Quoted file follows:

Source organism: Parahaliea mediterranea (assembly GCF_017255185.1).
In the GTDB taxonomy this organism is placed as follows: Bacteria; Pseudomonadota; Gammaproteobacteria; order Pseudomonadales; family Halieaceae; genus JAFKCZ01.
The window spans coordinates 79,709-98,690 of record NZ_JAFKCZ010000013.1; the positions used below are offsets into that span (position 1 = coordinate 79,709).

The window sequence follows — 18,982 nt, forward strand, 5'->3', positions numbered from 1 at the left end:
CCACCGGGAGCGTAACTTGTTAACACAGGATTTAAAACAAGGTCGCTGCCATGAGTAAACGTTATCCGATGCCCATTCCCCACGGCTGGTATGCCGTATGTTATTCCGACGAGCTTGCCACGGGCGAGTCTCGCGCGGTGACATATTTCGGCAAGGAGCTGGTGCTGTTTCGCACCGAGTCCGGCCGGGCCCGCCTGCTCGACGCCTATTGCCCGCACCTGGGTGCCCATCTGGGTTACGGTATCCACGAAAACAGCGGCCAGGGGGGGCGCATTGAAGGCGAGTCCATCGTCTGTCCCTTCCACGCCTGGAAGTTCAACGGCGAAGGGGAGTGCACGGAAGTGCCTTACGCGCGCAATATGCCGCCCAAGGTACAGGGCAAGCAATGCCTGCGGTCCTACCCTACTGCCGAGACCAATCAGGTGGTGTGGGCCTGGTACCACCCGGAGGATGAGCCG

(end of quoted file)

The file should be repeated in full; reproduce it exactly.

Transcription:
Source organism: Parahaliea mediterranea (assembly GCF_017255185.1).
In the GTDB taxonomy this organism is placed as follows: Bacteria; Pseudomonadota; Gammaproteobacteria; order Pseudomonadales; family Halieaceae; genus JAFKCZ01.
The window spans coordinates 79,709-98,690 of record NZ_JAFKCZ010000013.1; the positions used below are offsets into that span (position 1 = coordinate 79,709).

The window sequence follows — 18,982 nt, forward strand, 5'->3', positions numbered from 1 at the left end:
CCACCGGGAGCGTAACTTGTTAACACAGGATTTAAAACAAGGTCGCTGCCATGAGTAAACGTTATCCGATGCCCATTCCCCACGGCTGGTATGCCGTATGTTATTCCGACGAGCTTGCCACGGGCGAGTCTCGCGCGGTGACATATTTCGGCAAGGAGCTGGTGCTGTTTCGCACCGAGTCCGGCCGGGCCCGCCTGCTCGACGCCTATTGCCCGCACCTGGGTGCCCATCTGGGTTACGGTATCCACGAAAACAGCGGCCAGGGGGGGCGCATTGAAGGCGAGTCCATCGTCTGTCCCTTCCACGCCTGGAAGTTCAACGGCGAAGGGGAGTGCACGGAAGTGCCTTACGCGCGCAATATGCCGCCCAAGGTACAGGGCAAGCAATGCCTGCGGTCCTACCCTACTGCCGAGACCAATCAGGTGGTGTGGGCCTGGTACCACCCGGAGGATGAGCCG